Former Marine general chosen to lead state parks

This is an archived article and the information in the article may be outdated. Please look at the time stamp on the story to see when it was last updated.

SAN DIEGO — A retired Marine major general who lives in Fallbrook was appointed Tuesday by Gov. Jerry Brown to take command of California’s troubled state parks system.

Jackson takes the helm of a department that was rocked by financial scandal this summer that led to the resignation of longtime Director Ruth Coleman and other top department officials. Parks officials had squirreled away more than $54 million without informing the governor’s office, even as dozens of parks had been slated for closure because of budget cuts.

The governor alluded to the scandal in his comments praising Jackson Tuesday. “Under Maj. Gen. Jackson’s leadership, I am confident that the stewardship of California’s beaches, forests, estuaries, dunes and wetlands is in good hands,” Brown said in a statement, “and that the confidence and trust of Californians in our Parks Department will be restored.”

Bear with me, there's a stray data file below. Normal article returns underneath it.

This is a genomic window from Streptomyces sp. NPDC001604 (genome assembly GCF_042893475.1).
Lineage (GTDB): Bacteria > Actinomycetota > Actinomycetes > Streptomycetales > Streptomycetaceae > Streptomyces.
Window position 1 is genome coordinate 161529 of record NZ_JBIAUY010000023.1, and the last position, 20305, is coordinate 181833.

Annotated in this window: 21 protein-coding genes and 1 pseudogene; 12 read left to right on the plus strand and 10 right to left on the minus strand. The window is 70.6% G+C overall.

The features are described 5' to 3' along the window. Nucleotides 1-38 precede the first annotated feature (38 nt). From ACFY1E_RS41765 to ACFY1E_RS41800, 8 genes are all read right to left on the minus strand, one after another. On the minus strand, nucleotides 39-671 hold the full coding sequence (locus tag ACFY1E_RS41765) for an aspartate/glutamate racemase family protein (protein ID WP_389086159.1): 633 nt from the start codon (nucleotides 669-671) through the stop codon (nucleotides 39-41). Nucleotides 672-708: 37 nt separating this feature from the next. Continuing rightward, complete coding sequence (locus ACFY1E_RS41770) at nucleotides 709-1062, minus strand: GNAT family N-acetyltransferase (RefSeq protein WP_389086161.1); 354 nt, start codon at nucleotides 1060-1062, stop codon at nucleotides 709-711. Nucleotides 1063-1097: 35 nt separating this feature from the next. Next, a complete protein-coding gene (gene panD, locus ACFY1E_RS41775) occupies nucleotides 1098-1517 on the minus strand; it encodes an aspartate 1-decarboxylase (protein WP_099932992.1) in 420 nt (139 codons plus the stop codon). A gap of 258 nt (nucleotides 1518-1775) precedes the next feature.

Jackson, 63, oversaw administration and finances of Marine facilities throughout the southwestern U.S. and worked with the federal and state governments on a variety of issues in his 36 years of military service.

Jackson was previously in charge of operations and logistics for the U.S. Africa Command, and deputy commander of Marine forces in the U.S. Central Command, which includes Afghanistan and Iraq. He also held several posts in San Diego County.

In his new post, he will oversee more than 280 parks that cover about 1.4 million acres, 15,000 campsites and 3,000 miles of hiking, biking and equestrian trails. Resources Secretary John Laird said Jackson’s Marine Corps experience will prove valuable in his new position.

“He has direct experience protecting cultural resources on sensitive U.S. government land, directing environmental scientists, and integrating military and civilian personnel,” Laird said.

The appointment to the $150,112-per-year post requires state Senate confirmation.


Comments are closed.